OK, people have been screaming at me to make my lessons shorter. They hurl stones at me. They throw my own words back in my face, quoting where I say on my home page:
[Christians] crave information, but information presented in a form they can assimilate---that can become part of their mental furniture and that they can put into practice. This means information delivered in a clear and well-ordered manner. This also means (here's a key) information dished out in bite-sized portions [they] can absorb and begin to actually use as they discuss their faith in an increasingly cynical world.
In our last lesson, we saw that the Reformation was at it's heart a dispute over the issue of authority. This is what tore the Church apart in the early 16th century. And the separation that occurred at that time between Catholics and Protestants? It was a separation between those who continued to embrace the spiritual authority of the Catholic Church and those who rejected that authority to stand on the authority of Scripture alone. (Of course, I'm speaking here of those who thought about it and made a choice on spiritual and theological grounds, not those who were simply carried along.)
In this lesson (excuse me, over the next four or five lessons!) we want to ask: But why did it happen? How is it that so many at that particular point in history came to react against the authority of the Church? What were the causes of the Reformation?
Some of you may be thinking, "What do you mean, what caused the Reformation? Martin Luther caused it! He opposed the teaching of the Church and on Oct 31, 1517 he nailed his 95 theses to the door of the Cathedral Church in Wittenberg and one thing led to another and..."
Here's an image for you to ponder: Martin Luther caused the Reformation like a man who lights a match in a house filled with gas causes a fire. Yes, Luther struck the match. He was the spark. But the atmosphere was already present in which such a spark would ignite a fire that would burn its way throughout Christendom. The gas was already filling the room.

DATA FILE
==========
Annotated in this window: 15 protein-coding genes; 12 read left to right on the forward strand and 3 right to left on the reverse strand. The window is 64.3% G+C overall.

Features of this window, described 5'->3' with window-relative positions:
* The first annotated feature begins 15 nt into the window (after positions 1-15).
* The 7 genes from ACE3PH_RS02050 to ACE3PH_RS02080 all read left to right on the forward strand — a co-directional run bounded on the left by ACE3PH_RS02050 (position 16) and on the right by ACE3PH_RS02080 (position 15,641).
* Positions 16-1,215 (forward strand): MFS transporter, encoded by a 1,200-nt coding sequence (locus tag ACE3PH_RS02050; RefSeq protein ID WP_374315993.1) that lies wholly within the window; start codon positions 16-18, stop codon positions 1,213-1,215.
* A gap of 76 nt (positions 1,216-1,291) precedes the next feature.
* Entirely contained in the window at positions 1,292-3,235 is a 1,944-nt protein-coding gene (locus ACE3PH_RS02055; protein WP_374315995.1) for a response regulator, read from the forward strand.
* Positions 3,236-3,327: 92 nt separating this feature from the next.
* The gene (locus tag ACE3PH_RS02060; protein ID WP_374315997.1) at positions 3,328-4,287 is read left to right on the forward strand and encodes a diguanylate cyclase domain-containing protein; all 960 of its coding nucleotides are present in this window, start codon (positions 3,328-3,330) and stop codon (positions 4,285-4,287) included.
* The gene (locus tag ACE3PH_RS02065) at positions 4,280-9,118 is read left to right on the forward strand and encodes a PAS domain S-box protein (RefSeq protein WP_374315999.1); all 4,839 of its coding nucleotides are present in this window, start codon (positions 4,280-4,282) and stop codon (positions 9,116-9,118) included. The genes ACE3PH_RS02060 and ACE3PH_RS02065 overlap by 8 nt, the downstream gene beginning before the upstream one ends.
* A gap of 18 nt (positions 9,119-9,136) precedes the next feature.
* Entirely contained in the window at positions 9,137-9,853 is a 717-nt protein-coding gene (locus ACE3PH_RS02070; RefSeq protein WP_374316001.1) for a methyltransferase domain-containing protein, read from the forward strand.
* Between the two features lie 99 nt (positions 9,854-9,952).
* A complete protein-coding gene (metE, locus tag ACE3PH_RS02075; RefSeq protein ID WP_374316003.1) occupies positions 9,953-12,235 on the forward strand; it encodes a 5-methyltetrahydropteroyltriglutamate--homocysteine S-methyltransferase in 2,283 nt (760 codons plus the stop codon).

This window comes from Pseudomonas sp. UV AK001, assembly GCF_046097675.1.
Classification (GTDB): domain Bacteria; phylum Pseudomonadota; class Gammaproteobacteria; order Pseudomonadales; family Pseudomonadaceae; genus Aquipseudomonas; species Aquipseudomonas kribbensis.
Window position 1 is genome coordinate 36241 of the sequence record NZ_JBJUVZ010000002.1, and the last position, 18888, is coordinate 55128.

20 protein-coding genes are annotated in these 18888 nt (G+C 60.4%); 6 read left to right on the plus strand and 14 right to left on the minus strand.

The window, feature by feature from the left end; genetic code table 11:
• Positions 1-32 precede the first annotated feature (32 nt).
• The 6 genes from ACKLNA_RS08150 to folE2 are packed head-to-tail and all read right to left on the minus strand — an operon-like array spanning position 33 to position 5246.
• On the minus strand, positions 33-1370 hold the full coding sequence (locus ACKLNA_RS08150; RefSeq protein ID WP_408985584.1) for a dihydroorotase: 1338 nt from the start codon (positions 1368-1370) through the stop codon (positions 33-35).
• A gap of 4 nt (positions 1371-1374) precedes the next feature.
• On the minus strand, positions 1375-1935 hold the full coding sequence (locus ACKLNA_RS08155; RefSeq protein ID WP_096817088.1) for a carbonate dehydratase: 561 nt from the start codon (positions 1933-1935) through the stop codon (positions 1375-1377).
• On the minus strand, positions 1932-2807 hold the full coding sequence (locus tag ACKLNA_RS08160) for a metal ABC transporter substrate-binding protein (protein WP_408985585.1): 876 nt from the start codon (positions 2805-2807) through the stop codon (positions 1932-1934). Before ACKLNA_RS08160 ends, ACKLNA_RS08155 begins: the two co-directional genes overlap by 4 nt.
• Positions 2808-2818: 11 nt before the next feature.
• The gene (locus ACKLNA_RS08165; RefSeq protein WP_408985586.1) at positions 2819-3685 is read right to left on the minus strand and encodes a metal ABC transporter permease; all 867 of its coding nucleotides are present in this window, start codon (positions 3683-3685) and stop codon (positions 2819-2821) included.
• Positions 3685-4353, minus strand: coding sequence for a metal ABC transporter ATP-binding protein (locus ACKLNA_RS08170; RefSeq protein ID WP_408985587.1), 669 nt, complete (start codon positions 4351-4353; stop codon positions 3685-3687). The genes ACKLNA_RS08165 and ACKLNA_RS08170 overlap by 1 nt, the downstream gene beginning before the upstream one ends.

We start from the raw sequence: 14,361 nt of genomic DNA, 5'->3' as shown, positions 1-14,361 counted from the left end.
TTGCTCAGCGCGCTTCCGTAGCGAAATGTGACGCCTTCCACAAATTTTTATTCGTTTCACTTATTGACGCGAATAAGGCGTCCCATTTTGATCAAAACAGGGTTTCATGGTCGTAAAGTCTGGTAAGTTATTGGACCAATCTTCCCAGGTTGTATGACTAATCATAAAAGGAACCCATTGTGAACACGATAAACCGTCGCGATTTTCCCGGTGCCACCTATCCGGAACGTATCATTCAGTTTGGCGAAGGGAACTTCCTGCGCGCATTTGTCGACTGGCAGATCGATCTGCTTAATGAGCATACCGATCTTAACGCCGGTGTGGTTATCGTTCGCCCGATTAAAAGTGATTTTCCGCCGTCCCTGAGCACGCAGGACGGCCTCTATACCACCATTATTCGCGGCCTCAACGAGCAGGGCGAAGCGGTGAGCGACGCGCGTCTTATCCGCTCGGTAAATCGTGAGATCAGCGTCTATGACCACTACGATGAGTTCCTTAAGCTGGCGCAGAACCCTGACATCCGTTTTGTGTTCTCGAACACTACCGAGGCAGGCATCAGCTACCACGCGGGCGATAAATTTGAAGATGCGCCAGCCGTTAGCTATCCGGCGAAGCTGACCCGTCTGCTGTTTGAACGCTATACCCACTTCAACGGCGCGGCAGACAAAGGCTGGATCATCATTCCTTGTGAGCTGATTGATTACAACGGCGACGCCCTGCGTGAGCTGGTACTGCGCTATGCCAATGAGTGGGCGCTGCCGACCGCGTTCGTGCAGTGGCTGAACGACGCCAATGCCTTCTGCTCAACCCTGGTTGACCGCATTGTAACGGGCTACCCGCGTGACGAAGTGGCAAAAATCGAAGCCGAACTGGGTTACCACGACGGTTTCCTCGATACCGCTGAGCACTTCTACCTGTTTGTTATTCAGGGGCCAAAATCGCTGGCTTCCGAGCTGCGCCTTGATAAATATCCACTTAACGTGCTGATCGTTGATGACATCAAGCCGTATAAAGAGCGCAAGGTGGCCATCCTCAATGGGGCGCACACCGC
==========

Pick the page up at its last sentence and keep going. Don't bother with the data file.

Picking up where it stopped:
Truth is, in the late 15th and early 16th centuries, there were a number of historical, cultural and spiritual forces at work driving the world in the direction of what was to occur.
In fact, by the time we've finished surveying these forces, I think you'll agree that it would have taken a miracle for the Reformation not to have happened. Luther and Calvin and the other Reformers --- these men weren't the “cause” of the Reformation. They were themselves created by the historical, cultural and spiritual forces we're going to be looking at. They were caught up in these forces.
They road these forces like a man rides a horse.
So what are we talking about?
ONE: To begin, there was the explosive growth in literacy that took place in the decades leading up to the Reformation, the tremendous increase in the number of those who could read.
I remember when my pastor first told me he had something called a “modem.”
It was the early 80’s. I was still cranking out my papers at Fuller Theological Seminary on an electric typewriter. Personal computers were just beginning to magically appear on the desks of those on the cutting edge of societal evolution. “Guess what?" he said. "I’ve got this thing called a modem. It allows me to plug a phone line into the back of my computer, dial up a number and go into libraries around the world and do research." I was amazed. I thought we’d entered the Twilight Zone.